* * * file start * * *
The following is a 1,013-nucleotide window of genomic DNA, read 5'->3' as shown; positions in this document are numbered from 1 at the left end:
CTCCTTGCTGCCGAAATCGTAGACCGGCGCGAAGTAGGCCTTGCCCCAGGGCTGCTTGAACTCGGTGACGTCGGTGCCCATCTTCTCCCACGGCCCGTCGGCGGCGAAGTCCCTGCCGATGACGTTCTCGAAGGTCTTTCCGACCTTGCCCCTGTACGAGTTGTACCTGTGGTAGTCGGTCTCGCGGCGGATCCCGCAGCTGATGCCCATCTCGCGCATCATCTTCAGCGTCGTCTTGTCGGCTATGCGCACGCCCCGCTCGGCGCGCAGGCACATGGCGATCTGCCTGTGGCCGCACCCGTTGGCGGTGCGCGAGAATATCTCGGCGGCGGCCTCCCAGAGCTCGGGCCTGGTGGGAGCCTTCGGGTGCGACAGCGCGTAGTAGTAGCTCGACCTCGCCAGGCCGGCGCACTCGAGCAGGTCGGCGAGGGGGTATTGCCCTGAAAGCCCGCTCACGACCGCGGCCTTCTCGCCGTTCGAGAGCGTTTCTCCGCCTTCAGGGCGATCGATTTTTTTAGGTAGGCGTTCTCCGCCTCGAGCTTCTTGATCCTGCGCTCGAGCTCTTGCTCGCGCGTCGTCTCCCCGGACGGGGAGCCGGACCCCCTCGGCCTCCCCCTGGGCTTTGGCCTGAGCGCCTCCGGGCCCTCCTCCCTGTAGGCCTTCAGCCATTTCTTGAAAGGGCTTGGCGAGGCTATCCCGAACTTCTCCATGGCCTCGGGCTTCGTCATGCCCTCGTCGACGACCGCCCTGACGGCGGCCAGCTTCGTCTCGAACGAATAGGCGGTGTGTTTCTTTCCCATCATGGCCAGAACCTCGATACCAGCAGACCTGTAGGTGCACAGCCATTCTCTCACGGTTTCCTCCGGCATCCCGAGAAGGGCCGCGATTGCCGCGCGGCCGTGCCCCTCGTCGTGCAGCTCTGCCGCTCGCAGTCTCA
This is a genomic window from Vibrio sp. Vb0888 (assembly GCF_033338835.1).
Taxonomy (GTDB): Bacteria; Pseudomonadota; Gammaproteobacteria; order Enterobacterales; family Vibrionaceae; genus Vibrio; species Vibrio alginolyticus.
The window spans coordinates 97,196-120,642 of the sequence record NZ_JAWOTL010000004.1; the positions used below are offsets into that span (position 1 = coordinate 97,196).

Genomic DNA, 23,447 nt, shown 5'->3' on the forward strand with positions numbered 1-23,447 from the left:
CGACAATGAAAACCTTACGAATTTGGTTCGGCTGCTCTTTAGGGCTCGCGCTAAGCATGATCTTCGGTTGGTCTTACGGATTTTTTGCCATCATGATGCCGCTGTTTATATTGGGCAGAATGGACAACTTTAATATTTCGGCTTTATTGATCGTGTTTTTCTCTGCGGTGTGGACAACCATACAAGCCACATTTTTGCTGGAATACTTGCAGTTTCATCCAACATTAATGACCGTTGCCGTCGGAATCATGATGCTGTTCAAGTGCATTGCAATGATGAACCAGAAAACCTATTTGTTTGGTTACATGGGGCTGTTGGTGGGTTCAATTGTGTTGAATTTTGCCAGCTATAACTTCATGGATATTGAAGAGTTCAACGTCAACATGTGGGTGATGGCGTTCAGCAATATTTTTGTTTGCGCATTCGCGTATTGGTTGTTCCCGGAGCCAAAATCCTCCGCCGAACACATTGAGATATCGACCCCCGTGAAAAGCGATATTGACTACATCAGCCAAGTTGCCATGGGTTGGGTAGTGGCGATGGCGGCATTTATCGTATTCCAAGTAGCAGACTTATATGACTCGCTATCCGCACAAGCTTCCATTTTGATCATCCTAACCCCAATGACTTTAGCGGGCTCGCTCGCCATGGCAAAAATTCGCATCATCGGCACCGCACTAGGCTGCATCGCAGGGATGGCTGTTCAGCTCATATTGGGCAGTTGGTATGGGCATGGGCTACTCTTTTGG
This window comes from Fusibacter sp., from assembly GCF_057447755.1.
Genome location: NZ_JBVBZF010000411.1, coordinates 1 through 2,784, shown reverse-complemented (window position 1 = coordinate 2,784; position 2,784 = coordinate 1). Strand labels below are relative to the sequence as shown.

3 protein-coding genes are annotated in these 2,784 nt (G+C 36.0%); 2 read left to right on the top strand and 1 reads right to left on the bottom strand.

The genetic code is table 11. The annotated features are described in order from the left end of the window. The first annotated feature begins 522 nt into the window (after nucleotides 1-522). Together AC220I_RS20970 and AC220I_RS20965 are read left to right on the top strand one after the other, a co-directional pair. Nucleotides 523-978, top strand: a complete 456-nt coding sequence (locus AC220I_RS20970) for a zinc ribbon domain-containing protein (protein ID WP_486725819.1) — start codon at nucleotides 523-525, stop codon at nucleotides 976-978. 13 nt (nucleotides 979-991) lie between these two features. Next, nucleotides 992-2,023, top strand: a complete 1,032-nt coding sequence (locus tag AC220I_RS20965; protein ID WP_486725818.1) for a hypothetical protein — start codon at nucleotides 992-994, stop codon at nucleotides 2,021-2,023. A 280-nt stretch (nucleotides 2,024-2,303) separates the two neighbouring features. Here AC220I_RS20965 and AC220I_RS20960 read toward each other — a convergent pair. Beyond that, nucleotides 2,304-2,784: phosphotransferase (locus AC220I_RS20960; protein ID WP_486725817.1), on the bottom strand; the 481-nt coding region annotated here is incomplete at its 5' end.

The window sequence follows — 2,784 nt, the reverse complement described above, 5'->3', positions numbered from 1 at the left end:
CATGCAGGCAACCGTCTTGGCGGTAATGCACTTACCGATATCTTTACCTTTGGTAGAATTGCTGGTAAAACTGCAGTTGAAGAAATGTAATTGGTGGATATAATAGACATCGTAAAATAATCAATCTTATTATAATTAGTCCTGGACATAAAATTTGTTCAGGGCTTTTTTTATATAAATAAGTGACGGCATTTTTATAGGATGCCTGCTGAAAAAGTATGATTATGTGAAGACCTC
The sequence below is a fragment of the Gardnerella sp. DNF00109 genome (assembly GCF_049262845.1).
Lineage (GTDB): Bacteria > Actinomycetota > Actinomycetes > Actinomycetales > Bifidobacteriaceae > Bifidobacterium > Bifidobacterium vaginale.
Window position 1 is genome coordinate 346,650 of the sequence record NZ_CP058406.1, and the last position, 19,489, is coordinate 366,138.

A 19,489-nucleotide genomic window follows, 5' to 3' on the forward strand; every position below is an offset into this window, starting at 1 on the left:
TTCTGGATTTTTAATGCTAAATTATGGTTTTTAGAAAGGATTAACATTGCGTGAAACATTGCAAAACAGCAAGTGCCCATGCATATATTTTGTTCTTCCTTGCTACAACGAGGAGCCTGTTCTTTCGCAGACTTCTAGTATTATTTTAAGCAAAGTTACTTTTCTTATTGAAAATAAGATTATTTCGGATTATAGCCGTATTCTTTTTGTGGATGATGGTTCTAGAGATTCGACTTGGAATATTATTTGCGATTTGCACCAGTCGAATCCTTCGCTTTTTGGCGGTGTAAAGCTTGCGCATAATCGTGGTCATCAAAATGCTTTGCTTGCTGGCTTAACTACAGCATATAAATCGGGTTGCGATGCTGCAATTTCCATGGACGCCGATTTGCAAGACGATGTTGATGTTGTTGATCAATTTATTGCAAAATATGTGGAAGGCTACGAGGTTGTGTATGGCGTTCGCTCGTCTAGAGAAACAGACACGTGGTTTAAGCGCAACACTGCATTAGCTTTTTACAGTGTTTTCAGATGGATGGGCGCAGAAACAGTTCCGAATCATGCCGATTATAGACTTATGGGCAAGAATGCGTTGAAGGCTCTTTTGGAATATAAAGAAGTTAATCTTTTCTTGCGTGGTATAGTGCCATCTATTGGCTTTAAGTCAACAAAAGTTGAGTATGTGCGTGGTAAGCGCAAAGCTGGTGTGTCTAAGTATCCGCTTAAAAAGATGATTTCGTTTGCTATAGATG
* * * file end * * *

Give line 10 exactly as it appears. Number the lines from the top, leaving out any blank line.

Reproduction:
3 protein-coding genes are annotated in these 2,784 nt (G+C 36.0%); 2 read left to right on the top strand and 1 reads right to left on the bottom strand.